Investigation of the metabolic inhibition observed in solid-substrate cultivation of Clostridium thermocellum on cellulose

Vidya S.S. Dharmagadda, Sue E. Nokes, Herbert J. Strobel, Michael D. Flythe

Research output: Contribution to journalArticlepeer-review

21 Scopus citations


Metabolic inhibition of Clostridium thermocellum, when grown in a high solids environment, was investigated by comparing submerged fermentation (SmF), solid-substrate cultivation (SSC) and solid-substrate cultivation with media replacement by periodic flushing (FSSC). Cellulose conversion extent and end-product concentrations were measured over time. SmF converted ∼65% of the cellulose in 240 h (10 days), whereas SSC converted <8% in the same period. FSSC converted approximately 25% and 47% of initial substrate after 240 h; 45% and 71% of initial substrate after 25 days, with media replacement every 24 and 12 h, respectively. The SSC experienced higher initial production rates for all fermentation products, but could not sustain production rates. When acetate concentrations reached a critical point, the acetate decreased the intracellular volume of C. thermocellum cell suspensions at pH values similar to those observed in SSC. Acids produced by fermentation exacerbated the already unfavorable osmotic condition of SSC, resulting in metabolic inhibition. Consistent with this finding, approximately constant amounts of ethanol, acetate and lactate were produced during each flush of the FSSC. Flushed solid-substrate cultivation maintained favorable growth conditions for C. thermocellum even up to 25 days, allowing more total product to be formed than in the other cultivation methods.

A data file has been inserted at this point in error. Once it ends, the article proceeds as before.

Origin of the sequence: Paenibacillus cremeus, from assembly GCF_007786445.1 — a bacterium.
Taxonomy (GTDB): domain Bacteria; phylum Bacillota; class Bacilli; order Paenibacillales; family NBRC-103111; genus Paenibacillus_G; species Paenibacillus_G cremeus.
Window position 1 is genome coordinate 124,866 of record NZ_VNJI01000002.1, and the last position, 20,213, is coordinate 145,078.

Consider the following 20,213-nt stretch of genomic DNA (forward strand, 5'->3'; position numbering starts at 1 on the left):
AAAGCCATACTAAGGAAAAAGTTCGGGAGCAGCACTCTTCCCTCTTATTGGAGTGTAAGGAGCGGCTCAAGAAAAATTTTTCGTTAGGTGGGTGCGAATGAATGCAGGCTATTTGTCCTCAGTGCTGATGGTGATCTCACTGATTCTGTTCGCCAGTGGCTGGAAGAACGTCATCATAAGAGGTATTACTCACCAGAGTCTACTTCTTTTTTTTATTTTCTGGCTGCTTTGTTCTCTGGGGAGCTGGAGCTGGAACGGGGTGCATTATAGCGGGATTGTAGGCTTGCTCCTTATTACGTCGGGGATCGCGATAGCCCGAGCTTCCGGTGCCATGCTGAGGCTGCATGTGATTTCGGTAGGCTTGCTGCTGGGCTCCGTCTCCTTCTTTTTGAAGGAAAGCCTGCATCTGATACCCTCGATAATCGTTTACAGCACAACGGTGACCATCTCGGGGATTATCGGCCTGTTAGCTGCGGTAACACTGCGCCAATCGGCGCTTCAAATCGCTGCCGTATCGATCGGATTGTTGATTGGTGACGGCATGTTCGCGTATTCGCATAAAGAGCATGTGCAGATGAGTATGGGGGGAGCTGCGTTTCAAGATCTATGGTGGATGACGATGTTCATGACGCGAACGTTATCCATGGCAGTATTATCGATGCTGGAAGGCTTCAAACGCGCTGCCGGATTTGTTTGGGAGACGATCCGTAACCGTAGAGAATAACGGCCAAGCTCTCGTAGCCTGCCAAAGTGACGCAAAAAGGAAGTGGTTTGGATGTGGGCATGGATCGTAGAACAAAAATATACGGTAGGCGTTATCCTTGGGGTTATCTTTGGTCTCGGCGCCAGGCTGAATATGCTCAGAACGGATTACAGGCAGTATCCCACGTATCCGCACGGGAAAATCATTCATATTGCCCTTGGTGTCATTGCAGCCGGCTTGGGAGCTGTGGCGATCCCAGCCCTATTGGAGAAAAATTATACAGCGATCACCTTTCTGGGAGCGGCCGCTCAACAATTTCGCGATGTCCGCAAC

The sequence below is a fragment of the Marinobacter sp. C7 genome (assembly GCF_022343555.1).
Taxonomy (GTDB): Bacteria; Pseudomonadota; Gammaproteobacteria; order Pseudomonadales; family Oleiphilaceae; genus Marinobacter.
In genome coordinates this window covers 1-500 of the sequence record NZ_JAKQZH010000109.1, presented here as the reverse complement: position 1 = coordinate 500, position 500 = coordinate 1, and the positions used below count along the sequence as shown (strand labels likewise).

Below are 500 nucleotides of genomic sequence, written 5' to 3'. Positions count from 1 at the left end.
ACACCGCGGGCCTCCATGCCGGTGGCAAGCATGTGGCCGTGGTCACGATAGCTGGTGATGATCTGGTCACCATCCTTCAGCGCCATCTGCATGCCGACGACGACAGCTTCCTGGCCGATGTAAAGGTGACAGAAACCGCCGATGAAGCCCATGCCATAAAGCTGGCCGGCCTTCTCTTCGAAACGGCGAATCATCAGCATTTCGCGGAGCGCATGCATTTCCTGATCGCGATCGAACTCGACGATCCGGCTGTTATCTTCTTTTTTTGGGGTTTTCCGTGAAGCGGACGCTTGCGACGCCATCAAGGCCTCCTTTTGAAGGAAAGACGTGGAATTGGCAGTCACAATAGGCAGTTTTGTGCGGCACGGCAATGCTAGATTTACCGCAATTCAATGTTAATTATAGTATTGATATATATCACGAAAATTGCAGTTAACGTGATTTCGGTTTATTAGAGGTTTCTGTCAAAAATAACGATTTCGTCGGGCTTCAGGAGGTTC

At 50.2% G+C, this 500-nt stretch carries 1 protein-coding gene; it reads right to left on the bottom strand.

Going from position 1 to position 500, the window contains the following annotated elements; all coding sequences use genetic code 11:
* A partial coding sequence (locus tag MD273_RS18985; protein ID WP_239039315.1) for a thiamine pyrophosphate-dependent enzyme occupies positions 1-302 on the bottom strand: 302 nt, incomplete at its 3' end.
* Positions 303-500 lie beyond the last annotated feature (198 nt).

Original languageEnglish
Pages (from-to)6039-6044
Number of pages6
JournalBioresource Technology
Issue number15
StatePublished - Aug 2010

Bibliographical note

Funding Information:
The authors gratefully acknowledge the financial support of the United States Department of Agriculture CSREES National Research Initiative (Grant 2001-35504-10106 ). M.F. was supported by the United States Department of Agriculture, Agricultural Research Service. The investigation reported in this paper (No. 09-05-096) is a part of a project of the Kentucky Agricultural Experiment Station and is published with the approval of the director.


  • Acetate
  • Bacteria
  • Cellulase
  • Ethanol
  • Solid-state fermentation

ASJC Scopus subject areas

  • Bioengineering
  • Environmental Engineering
  • Renewable Energy, Sustainability and the Environment
  • Waste Management and Disposal


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